For the past 30 years I’ve had a mentor (a Hollywood veteran) in my journey into and through Hollywood. Five years ago he began warning me what was coming with Artificial Intelligence. He steered me to two important books, “Our Final Invention,” by James Barrat and “Life 3.0” by Max Tegmark. Together they paint a picture of the future and probe the question of whether A.I. will ultimately be benevolent or malevolent.

I asked him recently what he thinks are now the best books on this. He said those two are still pretty much all you need to make sense of the strange new world emerging There’s about to be a lot of change that most experts feel is going to be unlike anything we’ve ever experienced.

As you probably (and hopefully) know, Chat GPT 3.0 was released last fall to little fanfare yet quickly became the most rapidly adopted app in history. That by itself underscores its importance. And then last week was Chat GPT 4.0 which is the real stunner.

And yet, lots of people experimented with 3.0, saw it was making informational mistakes, and dismissed it as over-hyped. But here’s why that’s a bad mistake to make.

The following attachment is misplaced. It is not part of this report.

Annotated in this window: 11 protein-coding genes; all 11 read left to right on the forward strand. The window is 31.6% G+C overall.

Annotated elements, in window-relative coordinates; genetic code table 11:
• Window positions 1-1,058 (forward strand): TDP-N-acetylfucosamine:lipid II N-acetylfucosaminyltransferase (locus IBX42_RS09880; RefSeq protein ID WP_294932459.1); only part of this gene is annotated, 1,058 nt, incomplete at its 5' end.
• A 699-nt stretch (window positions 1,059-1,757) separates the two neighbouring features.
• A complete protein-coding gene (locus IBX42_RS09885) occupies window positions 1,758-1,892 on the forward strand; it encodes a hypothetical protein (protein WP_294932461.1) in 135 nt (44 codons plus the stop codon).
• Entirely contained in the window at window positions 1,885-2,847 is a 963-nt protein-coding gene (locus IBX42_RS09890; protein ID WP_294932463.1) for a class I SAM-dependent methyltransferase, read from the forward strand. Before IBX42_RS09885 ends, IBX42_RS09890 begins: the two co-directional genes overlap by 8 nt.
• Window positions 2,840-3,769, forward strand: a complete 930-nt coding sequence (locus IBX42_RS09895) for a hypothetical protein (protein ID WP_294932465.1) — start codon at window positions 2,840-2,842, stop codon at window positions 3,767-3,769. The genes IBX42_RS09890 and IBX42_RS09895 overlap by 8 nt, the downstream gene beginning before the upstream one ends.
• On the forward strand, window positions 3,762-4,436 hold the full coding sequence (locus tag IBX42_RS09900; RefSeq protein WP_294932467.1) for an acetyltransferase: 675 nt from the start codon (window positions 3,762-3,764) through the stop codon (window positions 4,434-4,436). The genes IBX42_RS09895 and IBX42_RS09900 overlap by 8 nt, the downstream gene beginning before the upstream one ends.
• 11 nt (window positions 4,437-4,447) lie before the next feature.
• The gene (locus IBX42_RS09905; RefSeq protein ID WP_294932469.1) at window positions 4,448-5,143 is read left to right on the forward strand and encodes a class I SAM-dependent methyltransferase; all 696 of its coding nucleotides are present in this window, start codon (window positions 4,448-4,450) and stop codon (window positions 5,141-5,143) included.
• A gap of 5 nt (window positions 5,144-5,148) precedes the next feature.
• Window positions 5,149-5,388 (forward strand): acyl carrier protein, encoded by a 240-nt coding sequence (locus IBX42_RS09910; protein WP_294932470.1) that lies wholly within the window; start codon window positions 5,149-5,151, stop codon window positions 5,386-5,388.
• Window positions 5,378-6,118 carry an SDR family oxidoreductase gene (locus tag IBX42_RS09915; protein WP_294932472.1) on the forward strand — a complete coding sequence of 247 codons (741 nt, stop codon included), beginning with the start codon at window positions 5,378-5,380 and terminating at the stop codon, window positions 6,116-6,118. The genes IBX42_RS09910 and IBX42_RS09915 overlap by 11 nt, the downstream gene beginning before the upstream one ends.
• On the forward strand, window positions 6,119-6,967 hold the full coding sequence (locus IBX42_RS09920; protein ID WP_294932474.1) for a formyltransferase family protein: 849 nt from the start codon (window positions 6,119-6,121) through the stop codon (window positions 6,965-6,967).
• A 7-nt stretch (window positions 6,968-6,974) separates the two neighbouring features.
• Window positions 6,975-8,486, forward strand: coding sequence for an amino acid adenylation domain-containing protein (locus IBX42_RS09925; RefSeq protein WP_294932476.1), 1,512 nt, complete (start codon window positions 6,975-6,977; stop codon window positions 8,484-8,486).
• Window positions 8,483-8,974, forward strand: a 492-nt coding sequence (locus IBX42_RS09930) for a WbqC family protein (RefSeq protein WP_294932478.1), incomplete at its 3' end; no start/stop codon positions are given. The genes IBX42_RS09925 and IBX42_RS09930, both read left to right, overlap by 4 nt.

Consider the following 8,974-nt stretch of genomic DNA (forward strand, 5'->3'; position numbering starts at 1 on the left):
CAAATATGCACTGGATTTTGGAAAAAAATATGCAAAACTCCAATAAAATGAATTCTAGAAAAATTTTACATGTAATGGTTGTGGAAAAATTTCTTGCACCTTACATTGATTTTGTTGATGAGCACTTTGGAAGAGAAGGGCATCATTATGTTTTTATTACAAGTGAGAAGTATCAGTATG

Communication consists of two parts: the information you’re wanting to convey (CONTENT) and the way you put it together (FORM). This divide is crucial in considering what is so powerful about Chat GPT.

Chat GPT is not that great so far in terms of CONTENT. You can just use Google and do a more accurate job for a lot of topics. It’s the second part — FORM — that you begin to see is truly stunning.

Let me draw on two grand masters to help make this point …



In 2015, as I was preparing for the release of “Houston We Have A Narrative,” my mentor buddy that I mentioned above did a very cool favor for me. He is friends with Matt Stone, one of the two co-creators of the animated series,South Park.” He sent Matt the chapter of the book where I thanked he and Trey Parker for the knowledge from which I initially derived the ABT Narrative Template.